Twister terror: Plains states brace for more powerful storms

Darla Titus looks through debris in her backyard the morning after a tornado in Oklahoma City, Okla., May 7, 2015. (Photo by Nick Oxford/Reuters)
Darla Titus looks through debris in her backyard the morning after a tornado in Oklahoma City, Okla., May 7, 2015.

Around 16 million people across the Plains were potentially facing two days of powerful tornadoes starting Friday as many residents were still picking through the damage caused by an outbreak of more than 50 twisters two days ago.

The threat level was set to increase in the afternoon in parts of Oklahoma and Texas, with that area broadening into Nebraska and Kansas on Saturday, according to meteorologists.

In many areas the twisters would be accompanied by "very large hail," according to the National Weather Service.

While forecasts showed there likely would not be many tornadoes as Wednesday's outbreak, the new round was more likely to include "long-track" tornadoes — twisters that stay on the ground for prolonged periods of time and have the potential to cause major damage and injury.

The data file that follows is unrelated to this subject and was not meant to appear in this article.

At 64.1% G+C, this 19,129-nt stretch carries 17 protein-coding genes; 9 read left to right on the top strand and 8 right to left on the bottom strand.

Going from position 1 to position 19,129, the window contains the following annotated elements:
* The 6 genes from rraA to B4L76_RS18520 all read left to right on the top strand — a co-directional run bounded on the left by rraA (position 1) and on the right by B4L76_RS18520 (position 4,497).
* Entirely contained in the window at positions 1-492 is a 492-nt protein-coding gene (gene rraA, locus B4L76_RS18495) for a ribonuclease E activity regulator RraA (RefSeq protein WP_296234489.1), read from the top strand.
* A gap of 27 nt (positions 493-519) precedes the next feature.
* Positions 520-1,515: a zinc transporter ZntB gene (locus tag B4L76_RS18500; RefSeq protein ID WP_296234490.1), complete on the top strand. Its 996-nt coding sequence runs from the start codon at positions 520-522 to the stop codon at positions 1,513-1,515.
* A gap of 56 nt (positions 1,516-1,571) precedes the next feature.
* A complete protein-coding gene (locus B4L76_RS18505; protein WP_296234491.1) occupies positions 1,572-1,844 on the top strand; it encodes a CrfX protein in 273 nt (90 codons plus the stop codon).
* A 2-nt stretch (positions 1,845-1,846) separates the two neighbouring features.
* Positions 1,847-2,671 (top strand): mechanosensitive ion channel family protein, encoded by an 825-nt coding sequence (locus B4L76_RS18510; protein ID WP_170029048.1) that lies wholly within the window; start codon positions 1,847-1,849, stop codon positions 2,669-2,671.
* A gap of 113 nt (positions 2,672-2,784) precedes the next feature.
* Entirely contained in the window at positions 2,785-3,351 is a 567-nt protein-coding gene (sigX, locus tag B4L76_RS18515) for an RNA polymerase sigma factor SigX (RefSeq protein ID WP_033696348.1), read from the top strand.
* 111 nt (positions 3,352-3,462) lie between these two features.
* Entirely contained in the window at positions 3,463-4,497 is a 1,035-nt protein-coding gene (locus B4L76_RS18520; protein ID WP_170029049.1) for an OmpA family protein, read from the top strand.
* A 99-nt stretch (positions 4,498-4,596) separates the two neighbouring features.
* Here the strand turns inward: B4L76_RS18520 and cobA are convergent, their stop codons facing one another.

"Long-track tornadoes are more severe, absolutely," Weather Channel lead meteorologist Michael Palmer said. "These are the ones that threaten the most significant damage and loss of life."

The threat came as many communities from Nebraska to Texas were still picking through their damaged homes following Wednesday's outbreak. Nine more twisters were reported on Thursday but there were no reports of significant damage, the NWS said.

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On Thursday, Weather Channel senior meteorologist Nick Wiltgen told NBC News that "the bull's eye" of the new outbreak would hit many of the same areas that had just seen damage.

On Wednesday, a 42-year-old woman drowned in an underground storm shelter as a tornado smacked Oklahoma City, one of at least 50 recorded across four states. Twelve people in an Oklahoma City trailer park were injured.

"It's worse than I expected," Mayor Mick Cornett said Thursday. "It's a relatively small and confined area, but the damage is total."

Gov. Mary Fallin declared an emergency and toured the devastation later in the day. She urged families and business to make sure they had a storm plan.

Wednesday's storms came with strong winds and large hail and also caused damage in Kansas, Nebraska and Texas. In Kansas, at least one person was hurt, and as many as 150 of cattle were killed when an apparent twister struck a feedlot.

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